News - Holden
Holden confident of sales turnaround this year
Holden aims to end sales downturn with fresh focus on model line-up, fleet deals
22 Feb 2019
HOLDEN believes its sales downturn is coming to an end and that the company will stop the flow of red ink and post its first positive annual result this year since 2010.
Speaking to GoAuto at a media event at the company’s Lang Lang proving ground in Victoria this week, GM Holden director of sales Peter Keley said the company expects to stop the rot in 2019, following a massive 32.7 per cent plunge in sales last year to 60,751 units – its first full year as a full-import brand following the closure of its local car manufacturing operations in October 2017.
As part of its turnaround strategy, Holden has just launched a new campaign to promote its range of SUVs, which it expects will overtake passenger cars in popularity for the first time in the lion brand’s history.
Mr Keley said he expected the brand’s growth to come mainly from its SUV and light-commercial vehicle ranges, but saw opportunity across all model lines.
“I think we’ve said today we want to see growth this year,” he said.
“We haven’t said by how much, we never talk about a volume target, and as I also said in my presentation, we will get to a stage where you’ll see year-on-year growth in 2019.
“Because we want numbers that don’t need explaining. You look at the VFACTS (industry results), and you’ll be able to see, ‘Yep, Holden grew versus last year.’
“I don’t want you to (have to) delve into the numbers (to find growth), I want you just to know, ‘VFACTS is out, Holden is up.’ And we will do that at some point this year.”
Asked to nominate specific models, Mr Keley said he expected the sales growth of Holden’s SUVs to occur at different rates, with some lines such as the new Acadia large SUV to pick up following supply constraints.
“We’re definitely growing, without a shadow of a doubt,” he said. “Our Equinox, Trax, Trailblazer, in fact all of the SUVs, we’re looking for growth out of all of those cars.
“It will happen by different degrees as such, but we think they’ve all got upside and it all come back down to: we need to make Holden more of a destination for SUVs.
“Then the individual parts of the brand will be rolled out over a period of time. We also have some (issues) – like on Acadia, that car is doing exceptionally well for us and also for GM, so we’re a bit volume constrained on that.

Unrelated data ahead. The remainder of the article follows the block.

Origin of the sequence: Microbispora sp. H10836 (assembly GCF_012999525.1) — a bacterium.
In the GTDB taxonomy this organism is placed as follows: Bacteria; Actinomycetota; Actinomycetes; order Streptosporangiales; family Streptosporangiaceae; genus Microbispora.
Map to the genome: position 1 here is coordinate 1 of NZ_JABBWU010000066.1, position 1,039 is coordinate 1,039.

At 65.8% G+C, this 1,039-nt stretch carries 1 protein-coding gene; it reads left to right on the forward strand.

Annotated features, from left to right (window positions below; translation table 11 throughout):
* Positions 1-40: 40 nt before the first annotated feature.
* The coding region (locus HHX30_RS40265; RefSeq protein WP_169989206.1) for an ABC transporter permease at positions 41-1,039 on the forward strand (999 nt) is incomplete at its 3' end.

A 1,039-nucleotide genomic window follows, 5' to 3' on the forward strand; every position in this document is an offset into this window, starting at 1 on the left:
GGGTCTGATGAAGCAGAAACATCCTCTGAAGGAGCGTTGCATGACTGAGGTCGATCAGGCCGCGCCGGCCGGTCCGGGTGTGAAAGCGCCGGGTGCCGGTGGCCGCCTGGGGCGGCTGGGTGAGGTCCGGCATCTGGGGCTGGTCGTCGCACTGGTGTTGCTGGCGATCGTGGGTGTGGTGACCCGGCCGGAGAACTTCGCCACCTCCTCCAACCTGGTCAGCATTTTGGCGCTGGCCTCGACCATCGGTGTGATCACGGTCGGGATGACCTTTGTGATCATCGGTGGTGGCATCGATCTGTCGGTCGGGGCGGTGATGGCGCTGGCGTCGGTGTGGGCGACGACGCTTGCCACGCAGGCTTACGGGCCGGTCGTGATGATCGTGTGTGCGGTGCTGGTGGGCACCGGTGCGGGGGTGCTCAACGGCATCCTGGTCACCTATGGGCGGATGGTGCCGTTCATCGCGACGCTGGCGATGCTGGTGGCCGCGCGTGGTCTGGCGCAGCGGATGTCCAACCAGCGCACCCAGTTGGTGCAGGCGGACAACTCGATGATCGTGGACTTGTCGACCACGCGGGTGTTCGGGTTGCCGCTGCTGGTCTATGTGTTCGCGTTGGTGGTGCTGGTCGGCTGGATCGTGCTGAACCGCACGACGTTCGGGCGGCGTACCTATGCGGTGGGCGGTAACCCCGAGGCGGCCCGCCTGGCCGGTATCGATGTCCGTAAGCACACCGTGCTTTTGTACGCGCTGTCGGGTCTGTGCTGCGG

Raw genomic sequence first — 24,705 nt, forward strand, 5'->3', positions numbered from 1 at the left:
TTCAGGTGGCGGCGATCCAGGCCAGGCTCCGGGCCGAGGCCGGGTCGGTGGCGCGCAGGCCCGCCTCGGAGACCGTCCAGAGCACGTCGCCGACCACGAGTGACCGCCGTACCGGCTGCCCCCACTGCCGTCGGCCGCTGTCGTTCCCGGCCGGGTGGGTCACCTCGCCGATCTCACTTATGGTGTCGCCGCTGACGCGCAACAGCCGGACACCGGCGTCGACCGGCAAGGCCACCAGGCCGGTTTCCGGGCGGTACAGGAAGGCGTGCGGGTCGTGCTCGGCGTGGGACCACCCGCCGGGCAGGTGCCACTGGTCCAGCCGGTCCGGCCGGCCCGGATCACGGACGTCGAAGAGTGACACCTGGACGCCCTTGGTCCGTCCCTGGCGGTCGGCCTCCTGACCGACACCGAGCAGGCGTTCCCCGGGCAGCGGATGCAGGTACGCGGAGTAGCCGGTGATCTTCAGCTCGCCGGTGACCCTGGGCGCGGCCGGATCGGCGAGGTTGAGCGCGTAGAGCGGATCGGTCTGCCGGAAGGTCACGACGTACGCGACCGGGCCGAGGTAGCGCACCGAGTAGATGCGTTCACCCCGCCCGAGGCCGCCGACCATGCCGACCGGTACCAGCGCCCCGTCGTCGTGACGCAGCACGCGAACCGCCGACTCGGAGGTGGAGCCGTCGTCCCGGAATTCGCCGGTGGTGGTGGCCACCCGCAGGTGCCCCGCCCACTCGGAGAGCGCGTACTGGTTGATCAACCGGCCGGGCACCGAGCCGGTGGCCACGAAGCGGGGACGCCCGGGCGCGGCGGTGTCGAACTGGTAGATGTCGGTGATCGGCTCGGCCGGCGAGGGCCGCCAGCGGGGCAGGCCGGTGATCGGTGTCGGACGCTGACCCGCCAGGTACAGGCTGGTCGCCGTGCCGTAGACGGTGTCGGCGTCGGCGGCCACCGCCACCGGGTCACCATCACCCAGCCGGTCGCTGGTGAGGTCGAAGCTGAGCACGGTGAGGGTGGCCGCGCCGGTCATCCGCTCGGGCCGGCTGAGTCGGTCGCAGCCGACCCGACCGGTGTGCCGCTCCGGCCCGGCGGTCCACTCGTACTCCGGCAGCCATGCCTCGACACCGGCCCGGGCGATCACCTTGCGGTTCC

“So you won’t see that really start to hit its straps for a maybe a few more months. But that’s on the back of a volume constraint.”
Mr Keley identified some ‘green shoots’ of growth for Holden late last year and in January, such as Holden’s overall market share increasing by one per cent in the final quarter of 2017 compared to the third quarter.
He also said that from December to January, private Holden SUV sales increased 50 per cent, compared to an average growth across the industry of eight per cent.
One area that Holden will focus on to increase its sales is through fleet deals, with the company introducing a new fleet pricing structure for its customers starting from March 1.
Holden will introduce four different tiers of membership, called Silver Club, Gold Club, Platinum Club and Diamond Club, which streamlines its fleet pricing structures and gives customers different benefits depending on membership level.
While not singling out one particular model, Mr Keley said there was room for each one of Holden’s offerings to grow.
“Every car, you’re always looking for sales potential and upside,” he said. “You never stop trying with any car.
“So we’ve focused today on SUVs, the same goes for Colorado, we’re looking for growth in Colorado, we’re looking for growth in Commodore and we’re looking for growth in Astra as well.
“We’re not resting on our laurels with anything, as a challenger brand you’ve got to make the most out of every car line you can.”
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